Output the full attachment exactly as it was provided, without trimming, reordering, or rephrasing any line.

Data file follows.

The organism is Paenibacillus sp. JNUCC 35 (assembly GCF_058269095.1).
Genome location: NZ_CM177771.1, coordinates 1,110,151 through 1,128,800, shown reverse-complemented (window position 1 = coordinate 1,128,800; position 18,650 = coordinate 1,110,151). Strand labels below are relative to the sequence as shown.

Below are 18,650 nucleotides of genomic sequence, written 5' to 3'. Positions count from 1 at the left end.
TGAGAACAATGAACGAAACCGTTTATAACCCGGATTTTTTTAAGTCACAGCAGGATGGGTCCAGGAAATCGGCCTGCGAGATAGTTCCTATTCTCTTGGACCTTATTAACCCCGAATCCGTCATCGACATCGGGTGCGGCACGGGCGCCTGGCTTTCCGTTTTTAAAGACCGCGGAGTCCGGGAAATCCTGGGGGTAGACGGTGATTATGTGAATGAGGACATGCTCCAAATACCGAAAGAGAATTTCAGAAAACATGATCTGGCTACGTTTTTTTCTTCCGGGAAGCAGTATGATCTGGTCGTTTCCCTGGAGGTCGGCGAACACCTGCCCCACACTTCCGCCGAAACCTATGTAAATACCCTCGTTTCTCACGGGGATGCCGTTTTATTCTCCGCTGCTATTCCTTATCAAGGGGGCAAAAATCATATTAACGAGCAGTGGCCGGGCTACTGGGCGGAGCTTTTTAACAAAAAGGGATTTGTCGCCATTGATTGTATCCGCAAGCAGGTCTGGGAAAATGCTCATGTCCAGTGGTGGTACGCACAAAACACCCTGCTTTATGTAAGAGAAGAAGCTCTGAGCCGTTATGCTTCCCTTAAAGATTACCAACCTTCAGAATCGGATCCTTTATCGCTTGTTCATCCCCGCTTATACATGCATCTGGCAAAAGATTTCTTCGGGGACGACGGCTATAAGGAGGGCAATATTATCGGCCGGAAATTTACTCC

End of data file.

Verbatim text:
The organism is Paenibacillus sp. JNUCC 35 (assembly GCF_058269095.1).
Genome location: NZ_CM177771.1, coordinates 1,110,151 through 1,128,800, shown reverse-complemented (window position 1 = coordinate 1,128,800; position 18,650 = coordinate 1,110,151). Strand labels below are relative to the sequence as shown.

Below are 18,650 nucleotides of genomic sequence, written 5' to 3'. Positions count from 1 at the left end.
TGAGAACAATGAACGAAACCGTTTATAACCCGGATTTTTTTAAGTCACAGCAGGATGGGTCCAGGAAATCGGCCTGCGAGATAGTTCCTATTCTCTTGGACCTTATTAACCCCGAATCCGTCATCGACATCGGGTGCGGCACGGGCGCCTGGCTTTCCGTTTTTAAAGACCGCGGAGTCCGGGAAATCCTGGGGGTAGACGGTGATTATGTGAATGAGGACATGCTCCAAATACCGAAAGAGAATTTCAGAAAACATGATCTGGCTACGTTTTTTTCTTCCGGGAAGCAGTATGATCTGGTCGTTTCCCTGGAGGTCGGCGAACACCTGCCCCACACTTCCGCCGAAACCTATGTAAATACCCTCGTTTCTCACGGGGATGCCGTTTTATTCTCCGCTGCTATTCCTTATCAAGGGGGCAAAAATCATATTAACGAGCAGTGGCCGGGCTACTGGGCGGAGCTTTTTAACAAAAAGGGATTTGTCGCCATTGATTGTATCCGCAAGCAGGTCTGGGAAAATGCTCATGTCCAGTGGTGGTACGCACAAAACACCCTGCTTTATGTAAGAGAAGAAGCTCTGAGCCGTTATGCTTCCCTTAAAGATTACCAACCTTCAGAATCGGATCCTTTATCGCTTGTTCATCCCCGCTTATACATGCATCTGGCAAAAGATTTCTTCGGGGACGACGGCTATAAGGAGGGCAATATTATCGGCCGGAAATTTACTCC